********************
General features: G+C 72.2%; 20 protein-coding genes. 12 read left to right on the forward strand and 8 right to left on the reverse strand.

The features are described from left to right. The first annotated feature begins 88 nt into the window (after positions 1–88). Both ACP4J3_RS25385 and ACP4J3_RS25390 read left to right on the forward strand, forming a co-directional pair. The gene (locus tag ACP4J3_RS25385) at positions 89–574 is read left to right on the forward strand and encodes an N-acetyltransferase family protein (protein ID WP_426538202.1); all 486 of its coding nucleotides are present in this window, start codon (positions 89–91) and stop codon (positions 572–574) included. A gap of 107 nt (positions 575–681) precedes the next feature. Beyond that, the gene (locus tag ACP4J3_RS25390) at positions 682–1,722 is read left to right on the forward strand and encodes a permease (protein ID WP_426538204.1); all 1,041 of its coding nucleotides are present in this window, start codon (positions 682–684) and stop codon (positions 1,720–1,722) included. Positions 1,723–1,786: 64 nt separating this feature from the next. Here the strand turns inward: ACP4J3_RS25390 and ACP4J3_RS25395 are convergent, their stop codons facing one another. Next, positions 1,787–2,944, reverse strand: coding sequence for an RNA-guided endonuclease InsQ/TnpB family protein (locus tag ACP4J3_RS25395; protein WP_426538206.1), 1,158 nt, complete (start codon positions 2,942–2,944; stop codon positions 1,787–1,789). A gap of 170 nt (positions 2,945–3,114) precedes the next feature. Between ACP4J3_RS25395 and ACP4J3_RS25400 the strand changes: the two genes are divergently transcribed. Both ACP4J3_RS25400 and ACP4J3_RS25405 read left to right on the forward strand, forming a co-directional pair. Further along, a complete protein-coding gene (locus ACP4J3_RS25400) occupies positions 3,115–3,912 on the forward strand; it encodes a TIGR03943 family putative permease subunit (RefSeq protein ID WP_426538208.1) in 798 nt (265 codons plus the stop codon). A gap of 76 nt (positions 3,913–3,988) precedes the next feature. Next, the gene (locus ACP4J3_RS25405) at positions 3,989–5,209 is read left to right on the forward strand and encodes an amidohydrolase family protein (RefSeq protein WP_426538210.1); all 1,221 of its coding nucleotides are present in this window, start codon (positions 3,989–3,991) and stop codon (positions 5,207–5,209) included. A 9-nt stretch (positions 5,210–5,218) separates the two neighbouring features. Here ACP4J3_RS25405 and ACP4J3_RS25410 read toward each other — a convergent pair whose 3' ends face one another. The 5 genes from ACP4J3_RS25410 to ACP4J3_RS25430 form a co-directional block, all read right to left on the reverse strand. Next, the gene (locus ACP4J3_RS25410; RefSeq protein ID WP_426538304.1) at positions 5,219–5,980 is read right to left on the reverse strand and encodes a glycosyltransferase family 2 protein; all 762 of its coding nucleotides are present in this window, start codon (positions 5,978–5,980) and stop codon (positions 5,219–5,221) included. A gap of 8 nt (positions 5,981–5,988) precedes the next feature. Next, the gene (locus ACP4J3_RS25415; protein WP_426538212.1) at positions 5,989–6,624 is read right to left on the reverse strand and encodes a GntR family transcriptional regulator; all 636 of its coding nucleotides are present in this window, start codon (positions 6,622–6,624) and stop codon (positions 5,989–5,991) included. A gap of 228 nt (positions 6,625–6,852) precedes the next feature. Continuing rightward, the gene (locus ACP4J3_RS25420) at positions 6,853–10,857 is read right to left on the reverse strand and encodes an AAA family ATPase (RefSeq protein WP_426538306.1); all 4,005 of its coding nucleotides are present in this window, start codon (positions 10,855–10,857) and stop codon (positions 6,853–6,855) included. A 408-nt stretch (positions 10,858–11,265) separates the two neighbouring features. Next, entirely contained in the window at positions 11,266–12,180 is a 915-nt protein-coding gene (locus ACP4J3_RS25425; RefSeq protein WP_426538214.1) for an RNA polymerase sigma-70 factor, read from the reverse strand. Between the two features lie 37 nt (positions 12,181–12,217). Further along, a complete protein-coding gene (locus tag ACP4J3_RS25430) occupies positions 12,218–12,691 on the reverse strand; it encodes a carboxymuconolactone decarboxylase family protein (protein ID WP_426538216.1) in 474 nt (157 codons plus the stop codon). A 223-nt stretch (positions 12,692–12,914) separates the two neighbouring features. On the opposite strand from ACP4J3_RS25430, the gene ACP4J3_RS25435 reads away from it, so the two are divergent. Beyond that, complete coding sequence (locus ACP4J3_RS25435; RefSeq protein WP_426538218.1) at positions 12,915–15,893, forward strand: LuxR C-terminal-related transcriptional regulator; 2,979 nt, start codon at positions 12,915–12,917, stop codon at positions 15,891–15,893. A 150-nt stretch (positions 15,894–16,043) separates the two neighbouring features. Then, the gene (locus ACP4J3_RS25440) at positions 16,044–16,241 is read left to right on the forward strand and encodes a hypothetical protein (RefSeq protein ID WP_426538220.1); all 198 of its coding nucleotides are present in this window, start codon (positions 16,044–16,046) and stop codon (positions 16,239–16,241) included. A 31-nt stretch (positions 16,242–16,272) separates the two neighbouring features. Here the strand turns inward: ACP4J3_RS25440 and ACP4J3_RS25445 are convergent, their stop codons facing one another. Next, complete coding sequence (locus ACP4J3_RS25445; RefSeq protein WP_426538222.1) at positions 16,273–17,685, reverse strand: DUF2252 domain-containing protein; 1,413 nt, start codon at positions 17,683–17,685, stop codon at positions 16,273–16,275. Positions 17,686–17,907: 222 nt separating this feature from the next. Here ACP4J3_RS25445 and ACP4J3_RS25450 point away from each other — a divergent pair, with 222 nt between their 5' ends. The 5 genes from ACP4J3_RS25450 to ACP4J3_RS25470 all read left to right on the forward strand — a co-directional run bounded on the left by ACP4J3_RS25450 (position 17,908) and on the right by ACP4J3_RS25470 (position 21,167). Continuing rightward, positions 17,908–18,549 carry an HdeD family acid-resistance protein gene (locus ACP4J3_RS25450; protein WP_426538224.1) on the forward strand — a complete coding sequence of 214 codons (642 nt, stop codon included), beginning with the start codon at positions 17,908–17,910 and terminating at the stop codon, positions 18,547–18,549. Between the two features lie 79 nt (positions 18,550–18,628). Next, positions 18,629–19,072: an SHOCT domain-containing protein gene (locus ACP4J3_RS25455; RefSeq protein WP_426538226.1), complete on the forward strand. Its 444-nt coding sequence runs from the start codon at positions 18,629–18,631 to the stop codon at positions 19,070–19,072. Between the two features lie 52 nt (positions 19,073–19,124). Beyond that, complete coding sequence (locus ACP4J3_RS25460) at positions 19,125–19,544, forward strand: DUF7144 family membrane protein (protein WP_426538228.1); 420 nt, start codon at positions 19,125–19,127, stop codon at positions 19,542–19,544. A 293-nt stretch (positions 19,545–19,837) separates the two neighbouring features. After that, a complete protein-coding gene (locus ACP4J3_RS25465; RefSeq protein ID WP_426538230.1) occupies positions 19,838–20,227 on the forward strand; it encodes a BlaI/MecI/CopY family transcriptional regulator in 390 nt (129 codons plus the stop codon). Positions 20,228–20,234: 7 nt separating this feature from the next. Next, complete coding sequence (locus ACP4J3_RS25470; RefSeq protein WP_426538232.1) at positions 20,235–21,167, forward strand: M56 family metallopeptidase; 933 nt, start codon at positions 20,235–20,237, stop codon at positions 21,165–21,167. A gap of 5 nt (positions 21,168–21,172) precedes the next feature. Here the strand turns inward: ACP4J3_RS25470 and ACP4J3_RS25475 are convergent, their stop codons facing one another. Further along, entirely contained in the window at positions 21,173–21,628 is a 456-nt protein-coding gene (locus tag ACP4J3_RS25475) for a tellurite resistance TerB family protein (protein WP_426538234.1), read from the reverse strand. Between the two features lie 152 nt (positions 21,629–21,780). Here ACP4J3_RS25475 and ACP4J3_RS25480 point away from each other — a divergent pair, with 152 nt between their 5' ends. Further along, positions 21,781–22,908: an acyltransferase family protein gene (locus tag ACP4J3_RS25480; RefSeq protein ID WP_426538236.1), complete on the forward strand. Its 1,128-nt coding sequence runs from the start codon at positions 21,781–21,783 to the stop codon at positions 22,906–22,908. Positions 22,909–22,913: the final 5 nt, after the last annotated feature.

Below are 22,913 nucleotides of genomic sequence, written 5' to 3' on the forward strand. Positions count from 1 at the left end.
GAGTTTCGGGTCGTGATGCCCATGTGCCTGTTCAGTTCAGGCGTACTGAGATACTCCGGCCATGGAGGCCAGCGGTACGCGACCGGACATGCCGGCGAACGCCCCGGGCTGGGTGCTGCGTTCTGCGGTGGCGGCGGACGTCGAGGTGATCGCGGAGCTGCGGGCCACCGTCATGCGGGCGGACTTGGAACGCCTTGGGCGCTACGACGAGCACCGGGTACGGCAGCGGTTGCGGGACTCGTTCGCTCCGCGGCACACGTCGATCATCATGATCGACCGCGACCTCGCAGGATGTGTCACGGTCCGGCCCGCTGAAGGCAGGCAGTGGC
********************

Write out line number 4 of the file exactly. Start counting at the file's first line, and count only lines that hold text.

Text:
GAGTTTCGGGTCGTGATGCCCATGTGCCTGTTCAGTTCAGGCGTACTGAGATACTCCGGCCATGGAGGCCAGCGGTACGCGACCGGACATGCCGGCGAACGCCCCGGGCTGGGTGCTGCGTTCTGCGGTGGCGGCGGACGTCGAGGTGATCGCGGAGCTGCGGGCCACCGTCATGCGGGCGGACTTGGAACGCCTTGGGCGCTACGACGAGCACCGGGTACGGCAGCGGTTGCGGGACTCGTTCGCTCCGCGGCACACGTCGATCATCATGATCGACCGCGACCTCGCAGGATGTGTCACGGTCCGGCCCGCTGAAGGCAGGCAGTGGC